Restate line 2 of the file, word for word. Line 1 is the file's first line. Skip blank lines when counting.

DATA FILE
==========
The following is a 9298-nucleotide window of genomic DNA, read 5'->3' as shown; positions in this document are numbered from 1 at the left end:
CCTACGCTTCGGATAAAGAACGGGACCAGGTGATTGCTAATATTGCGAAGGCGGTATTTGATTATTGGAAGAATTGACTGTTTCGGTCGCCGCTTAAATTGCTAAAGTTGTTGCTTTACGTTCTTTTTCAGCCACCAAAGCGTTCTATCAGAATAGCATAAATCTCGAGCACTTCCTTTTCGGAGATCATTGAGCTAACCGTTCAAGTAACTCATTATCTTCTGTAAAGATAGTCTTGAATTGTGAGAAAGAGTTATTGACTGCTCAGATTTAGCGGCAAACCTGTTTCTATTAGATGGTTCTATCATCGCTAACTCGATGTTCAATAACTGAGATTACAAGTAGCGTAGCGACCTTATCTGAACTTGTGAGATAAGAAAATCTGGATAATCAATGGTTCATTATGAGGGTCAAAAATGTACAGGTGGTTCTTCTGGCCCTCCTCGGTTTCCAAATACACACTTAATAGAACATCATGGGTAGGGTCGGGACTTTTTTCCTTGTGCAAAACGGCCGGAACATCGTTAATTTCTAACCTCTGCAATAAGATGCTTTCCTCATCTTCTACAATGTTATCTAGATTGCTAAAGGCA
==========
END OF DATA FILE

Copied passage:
CCTACGCTTCGGATAAAGAACGGGACCAGGTGATTGCTAATATTGCGAAGGCGGTATTTGATTATTGGAAGAATTGACTGTTTCGGTCGCCGCTTAAATTGCTAAAGTTGTTGCTTTACGTTCTTTTTCAGCCACCAAAGCGTTCTATCAGAATAGCATAAATCTCGAGCACTTCCTTTTCGGAGATCATTGAGCTAACCGTTCAAGTAACTCATTATCTTCTGTAAAGATAGTCTTGAATTGTGAGAAAGAGTTATTGACTGCTCAGATTTAGCGGCAAACCTGTTTCTATTAGATGGTTCTATCATCGCTAACTCGATGTTCAATAACTGAGATTACAAGTAGCGTAGCGACCTTATCTGAACTTGTGAGATAAGAAAATCTGGATAATCAATGGTTCATTATGAGGGTCAAAAATGTACAGGTGGTTCTTCTGGCCCTCCTCGGTTTCCAAATACACACTTAATAGAACATCATGGGTAGGGTCGGGACTTTTTTCCTTGTGCAAAACGGCCGGAACATCGTTAATTTCTAACCTCTGCAATAAGATGCTTTCCTCATCTTCTACAATGTTATCTAGATTGCTAAAGGCA